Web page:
Session 310: How can we engage learners in active learning?

1. What are your examples of active learning within your subject?
2. What do you consider / have you experienced as disadvantages of active learning?
3. What are the differences (if any) in preparing lessons with active learning?
4. How can you avoid chaos in an active learning setting?
5. How can you integrate differentiation into active learning?
6. What’s the role of technology and other teaching materials / aids in active learning?

Host: @NVandenAbeele

Session Summary
Ideas that came up were amongst other things: making Ls think, upgrade their understanding of the subject knowledge, make students active participants in their learning etc.

One of the thoughts of this chat was that it is a challenge to develop an attitude in learners to become more than passive consumers of slideshows. Another concept was that motivation is key.

Because of the innovation it sometimes requests, some teachers need help when making the transition to active learning. To this end, there are of course colleagues who can share their ideas and actively help in developing their
teaching styles.

A very useful insight was that active learning activities must be carefully controlled by the teacher (and not by the pupils) and that it is still very useful to have someone with expertise (i.e. the teacher!) in the classroom.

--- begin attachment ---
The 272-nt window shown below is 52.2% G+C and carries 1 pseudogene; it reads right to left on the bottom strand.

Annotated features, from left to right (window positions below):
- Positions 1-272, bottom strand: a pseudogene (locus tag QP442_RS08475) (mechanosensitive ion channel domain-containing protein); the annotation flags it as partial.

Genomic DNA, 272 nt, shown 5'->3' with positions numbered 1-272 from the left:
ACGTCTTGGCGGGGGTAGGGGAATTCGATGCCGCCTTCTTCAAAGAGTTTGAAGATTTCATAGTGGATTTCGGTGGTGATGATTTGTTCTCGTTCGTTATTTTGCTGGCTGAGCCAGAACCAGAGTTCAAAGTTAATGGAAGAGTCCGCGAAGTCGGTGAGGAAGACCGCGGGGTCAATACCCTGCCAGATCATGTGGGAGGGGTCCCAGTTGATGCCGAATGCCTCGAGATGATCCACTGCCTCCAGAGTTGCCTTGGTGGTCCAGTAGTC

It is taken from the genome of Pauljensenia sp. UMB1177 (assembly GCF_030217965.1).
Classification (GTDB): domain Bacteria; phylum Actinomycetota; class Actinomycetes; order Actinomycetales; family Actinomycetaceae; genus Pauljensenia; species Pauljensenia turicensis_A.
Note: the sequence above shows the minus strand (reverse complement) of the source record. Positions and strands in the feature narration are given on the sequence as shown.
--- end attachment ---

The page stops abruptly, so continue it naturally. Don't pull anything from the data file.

In order to avoid chaos when applying active learning, the following strategies came from the chat: clear instructions, handing out resources when the instruction has been given, controlling noise, etc.

The side chat that came up included the very precious idea that the teacher must be an expert in this field of study, something that is in some teacher-training institutions losing field. Happy to have heard that the idea of being an expert is still very much appreciated by teachers generally.

The chat also revealed that the role of technology in active learning should not be underestimated.

About the host:

Nico Van den Abeele (@NVandenAbeele) graduated as a conference interpreter (DU/EN/GER) in 2001. After that, he started teaching in different bachelor education programmes (e.g. office management, tourism, healthcare, communications management, journalism and teacher training). He holds a certificate of teacher training and has experience with guiding students in thesis-writing. Now, he is working for the Free University of Brussels (VUB) in Belgium. He is working on a project that involves language competencies in undergraduate students.

About Martin Burrett 412 Articles
Martin Burrett is the editor of our popular UKEdMagazine, along with curating resources in the ICTMagic section, and free resources for teachers on UKEd.Directory

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